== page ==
Gov. Gavin Newsom today signed into law Senate Bill 330, the Housing Crisis Act of 2019, by state Sen. Nancy Skinner, D-Berkeley. SB 330 is designed to speed up housing construction in California during the next half-decade by slashing the time it takes to obtain building permits, limiting fee increases on housing applications, and barring local governments from reducing the number of homes that can be built.

“We have a housing crisis,” Skinner said. “California’s failure to build enough housing has resulted in the highest rents and home ownership costs in the nation and has deepened homelessness. SB 330 green lights affordable and market-rate housing that already meets local zoning rules and prevents cities from enacting new regulations that might limit the housing we so desperately need.”

October 8, 2019

Gov. Gavin Newsom today signed into law Senate Bill 394 by state Sen. Nancy Skinner, D-Berkeley. SB 394 is aimed at keeping children with their parents when a parent or guardian is charged with a nonserious, nonviolent crime by allowing counties to create a pretrial caregiver diversion program. Such a program would allow a primary caregiver of a dependent child to enter alternative supervision and avoid incarceration — if both the judge and the prosecutor agrees.

“SB 394 is a commonsense reform,” Skinner said. “When incarceration separates a child from their parent, the outcomes for the child are rarely good. Kids often end up in foster care, with the absence of strong family ties impacting children’s physical, emotional, and psychological health. SB 394 will improve kids’ lives.”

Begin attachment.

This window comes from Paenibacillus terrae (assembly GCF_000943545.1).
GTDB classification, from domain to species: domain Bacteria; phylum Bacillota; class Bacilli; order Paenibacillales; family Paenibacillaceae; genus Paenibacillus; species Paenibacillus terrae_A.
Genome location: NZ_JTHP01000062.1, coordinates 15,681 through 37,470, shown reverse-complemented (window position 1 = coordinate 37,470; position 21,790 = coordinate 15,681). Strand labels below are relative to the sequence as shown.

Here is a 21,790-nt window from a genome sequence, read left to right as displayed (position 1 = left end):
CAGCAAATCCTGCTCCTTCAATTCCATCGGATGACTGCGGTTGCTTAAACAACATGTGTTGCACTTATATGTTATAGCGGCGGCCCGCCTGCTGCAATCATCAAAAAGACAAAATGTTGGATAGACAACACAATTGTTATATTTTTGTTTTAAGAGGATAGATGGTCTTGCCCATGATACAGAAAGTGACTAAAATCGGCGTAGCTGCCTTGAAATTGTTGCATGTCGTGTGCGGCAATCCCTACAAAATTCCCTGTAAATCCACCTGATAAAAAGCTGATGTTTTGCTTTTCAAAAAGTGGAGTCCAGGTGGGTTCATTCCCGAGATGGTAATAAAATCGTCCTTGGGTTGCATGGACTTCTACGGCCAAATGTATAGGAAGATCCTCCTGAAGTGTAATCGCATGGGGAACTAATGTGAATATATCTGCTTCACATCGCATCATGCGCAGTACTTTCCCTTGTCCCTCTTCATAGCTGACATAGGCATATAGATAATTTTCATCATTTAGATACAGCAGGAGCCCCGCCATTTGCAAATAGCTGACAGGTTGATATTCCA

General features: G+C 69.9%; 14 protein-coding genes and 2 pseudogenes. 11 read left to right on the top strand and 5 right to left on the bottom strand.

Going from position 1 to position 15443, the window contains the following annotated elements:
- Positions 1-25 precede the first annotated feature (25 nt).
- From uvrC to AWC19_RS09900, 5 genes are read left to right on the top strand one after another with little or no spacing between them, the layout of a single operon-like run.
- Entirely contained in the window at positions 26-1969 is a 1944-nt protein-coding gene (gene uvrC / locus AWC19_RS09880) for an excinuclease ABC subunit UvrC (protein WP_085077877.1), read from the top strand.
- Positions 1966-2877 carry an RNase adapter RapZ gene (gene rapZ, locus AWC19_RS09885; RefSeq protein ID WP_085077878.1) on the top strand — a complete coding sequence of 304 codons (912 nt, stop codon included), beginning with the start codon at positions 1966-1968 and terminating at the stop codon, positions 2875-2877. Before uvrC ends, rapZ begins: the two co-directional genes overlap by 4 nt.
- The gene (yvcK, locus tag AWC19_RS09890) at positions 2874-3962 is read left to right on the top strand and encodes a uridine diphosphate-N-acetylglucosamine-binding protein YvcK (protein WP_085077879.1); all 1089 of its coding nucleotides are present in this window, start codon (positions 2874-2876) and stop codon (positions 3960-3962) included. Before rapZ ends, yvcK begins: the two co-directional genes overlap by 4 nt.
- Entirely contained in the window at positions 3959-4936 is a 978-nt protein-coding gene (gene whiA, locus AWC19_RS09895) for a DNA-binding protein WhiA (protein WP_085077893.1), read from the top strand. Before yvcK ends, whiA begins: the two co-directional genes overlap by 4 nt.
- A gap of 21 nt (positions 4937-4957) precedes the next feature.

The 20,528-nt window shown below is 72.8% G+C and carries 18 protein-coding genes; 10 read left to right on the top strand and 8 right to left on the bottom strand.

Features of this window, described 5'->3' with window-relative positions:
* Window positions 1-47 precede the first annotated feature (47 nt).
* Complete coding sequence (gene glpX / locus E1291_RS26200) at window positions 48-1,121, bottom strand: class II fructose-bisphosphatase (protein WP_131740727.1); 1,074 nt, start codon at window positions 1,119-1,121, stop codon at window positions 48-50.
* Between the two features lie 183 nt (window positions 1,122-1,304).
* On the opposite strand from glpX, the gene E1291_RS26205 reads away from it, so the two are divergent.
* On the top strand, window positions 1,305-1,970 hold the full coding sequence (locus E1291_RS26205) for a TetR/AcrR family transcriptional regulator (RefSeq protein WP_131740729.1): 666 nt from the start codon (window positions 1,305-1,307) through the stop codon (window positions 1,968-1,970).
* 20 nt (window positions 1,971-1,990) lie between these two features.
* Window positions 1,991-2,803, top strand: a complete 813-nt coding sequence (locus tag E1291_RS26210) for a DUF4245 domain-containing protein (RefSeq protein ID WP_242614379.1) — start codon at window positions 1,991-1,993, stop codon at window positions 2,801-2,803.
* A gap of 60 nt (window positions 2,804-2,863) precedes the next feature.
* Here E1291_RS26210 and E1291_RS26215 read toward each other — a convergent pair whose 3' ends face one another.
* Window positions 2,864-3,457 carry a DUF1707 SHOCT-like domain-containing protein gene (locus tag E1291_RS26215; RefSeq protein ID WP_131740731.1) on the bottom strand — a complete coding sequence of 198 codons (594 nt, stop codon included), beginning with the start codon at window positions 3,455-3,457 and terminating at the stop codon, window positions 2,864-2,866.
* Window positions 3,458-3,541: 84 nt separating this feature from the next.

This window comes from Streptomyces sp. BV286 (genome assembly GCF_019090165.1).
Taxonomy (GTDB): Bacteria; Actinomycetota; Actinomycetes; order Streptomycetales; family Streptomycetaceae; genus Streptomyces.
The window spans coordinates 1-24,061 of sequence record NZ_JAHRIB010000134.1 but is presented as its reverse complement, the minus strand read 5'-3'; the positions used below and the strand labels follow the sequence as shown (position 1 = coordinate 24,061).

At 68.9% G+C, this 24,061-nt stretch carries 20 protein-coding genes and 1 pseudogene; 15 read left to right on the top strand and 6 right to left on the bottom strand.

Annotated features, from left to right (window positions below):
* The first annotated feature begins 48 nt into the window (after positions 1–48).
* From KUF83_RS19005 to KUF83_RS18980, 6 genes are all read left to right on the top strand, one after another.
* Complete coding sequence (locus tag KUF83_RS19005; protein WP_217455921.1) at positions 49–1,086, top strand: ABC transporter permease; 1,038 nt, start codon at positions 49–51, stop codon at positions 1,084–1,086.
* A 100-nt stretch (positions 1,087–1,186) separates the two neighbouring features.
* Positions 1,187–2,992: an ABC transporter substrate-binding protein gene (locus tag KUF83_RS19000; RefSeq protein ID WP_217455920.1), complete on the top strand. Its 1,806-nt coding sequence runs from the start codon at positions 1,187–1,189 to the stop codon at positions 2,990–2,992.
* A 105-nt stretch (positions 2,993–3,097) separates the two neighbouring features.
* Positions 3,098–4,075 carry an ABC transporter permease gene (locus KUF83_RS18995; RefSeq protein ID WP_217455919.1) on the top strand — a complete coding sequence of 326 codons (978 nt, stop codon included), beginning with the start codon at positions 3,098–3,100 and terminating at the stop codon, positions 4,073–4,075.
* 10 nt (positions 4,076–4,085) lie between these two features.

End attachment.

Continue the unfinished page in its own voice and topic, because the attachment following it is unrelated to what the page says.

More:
October 8, 2019

Gov. Gavin Newsom today signed into law Senate Bill 310, also known as “The Right to a Jury of Your Peers,” by state Sen. Nancy Skinner, D-Berkeley. SB 310 allows people with a prior felony conviction to serve on juries in California for the first time. It will also help ensure that the fundamental right to a jury of your peers applies to all defendants.

“It’s easy to take for granted the notion of a jury of your peers, but in reality, if you’re Black and a man, it’s almost impossible. Why? Existing law excludes 30% of California’s Black male residents from ever serving on a jury,” Skinner said. “SB 310 rights that wrong by giving those with a former felony conviction the ability to be at the heart of a fair and impartial judicial process.”

September 30, 2019

In a historic moment for college athletes, Gov. Gavin Newsom signed into law Senate Bill 206, the Fair Pay to Play Act, by state Sen. Nancy Skinner, D-Berkeley, and Sen. Steve Bradford, D-Gardena. SB 206 makes California the first state to restore to student athletes a right everyone else has: the right to earn money from their name, image, and likeness.

The new law goes into effect on Jan. 1, 2023. Newsom signed SB 206 on Sept. 27 in Los Angeles, during a taping of LeBron James’ HBO show, “The Shop.” James has been a vocal advocate against the exploitation of student athletes, and his support of SB 206 brought international attention to California’s effort.

“For decades, college sports has generated billions for all involved except the very people most responsible for creating the wealth. That’s wrong.” Skinner said. “With SB 206, a student athlete like Katelyn Ohashi will no longer be the only person on the planet denied the right to monetize 60 million YouTube followers.”